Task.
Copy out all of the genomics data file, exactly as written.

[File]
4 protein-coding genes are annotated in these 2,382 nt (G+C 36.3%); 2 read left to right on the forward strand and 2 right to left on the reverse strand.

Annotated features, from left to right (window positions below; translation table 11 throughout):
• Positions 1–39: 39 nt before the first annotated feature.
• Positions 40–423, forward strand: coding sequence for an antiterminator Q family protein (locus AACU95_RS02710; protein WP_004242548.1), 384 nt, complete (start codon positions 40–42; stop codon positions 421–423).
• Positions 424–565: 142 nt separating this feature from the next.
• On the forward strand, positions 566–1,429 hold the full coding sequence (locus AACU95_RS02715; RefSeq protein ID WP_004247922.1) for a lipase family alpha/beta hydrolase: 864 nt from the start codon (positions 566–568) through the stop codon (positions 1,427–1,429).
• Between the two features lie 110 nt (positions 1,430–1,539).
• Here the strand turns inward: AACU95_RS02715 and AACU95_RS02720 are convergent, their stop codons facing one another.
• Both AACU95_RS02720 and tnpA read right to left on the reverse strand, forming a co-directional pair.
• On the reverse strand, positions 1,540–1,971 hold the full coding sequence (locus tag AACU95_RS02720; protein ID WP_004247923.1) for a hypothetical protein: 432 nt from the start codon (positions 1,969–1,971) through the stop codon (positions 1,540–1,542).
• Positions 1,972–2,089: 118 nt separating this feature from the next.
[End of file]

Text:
4 protein-coding genes are annotated in these 2,382 nt (G+C 36.3%); 2 read left to right on the forward strand and 2 right to left on the reverse strand.

Annotated features, from left to right (window positions below; translation table 11 throughout):
• Positions 1–39: 39 nt before the first annotated feature.
• Positions 40–423, forward strand: coding sequence for an antiterminator Q family protein (locus AACU95_RS02710; protein WP_004242548.1), 384 nt, complete (start codon positions 40–42; stop codon positions 421–423).
• Positions 424–565: 142 nt separating this feature from the next.
• On the forward strand, positions 566–1,429 hold the full coding sequence (locus AACU95_RS02715; RefSeq protein ID WP_004247922.1) for a lipase family alpha/beta hydrolase: 864 nt from the start codon (positions 566–568) through the stop codon (positions 1,427–1,429).
• Between the two features lie 110 nt (positions 1,430–1,539).
• Here the strand turns inward: AACU95_RS02715 and AACU95_RS02720 are convergent, their stop codons facing one another.
• Both AACU95_RS02720 and tnpA read right to left on the reverse strand, forming a co-directional pair.
• On the reverse strand, positions 1,540–1,971 hold the full coding sequence (locus tag AACU95_RS02720; protein ID WP_004247923.1) for a hypothetical protein: 432 nt from the start codon (positions 1,969–1,971) through the stop codon (positions 1,540–1,542).
• Positions 1,972–2,089: 118 nt separating this feature from the next.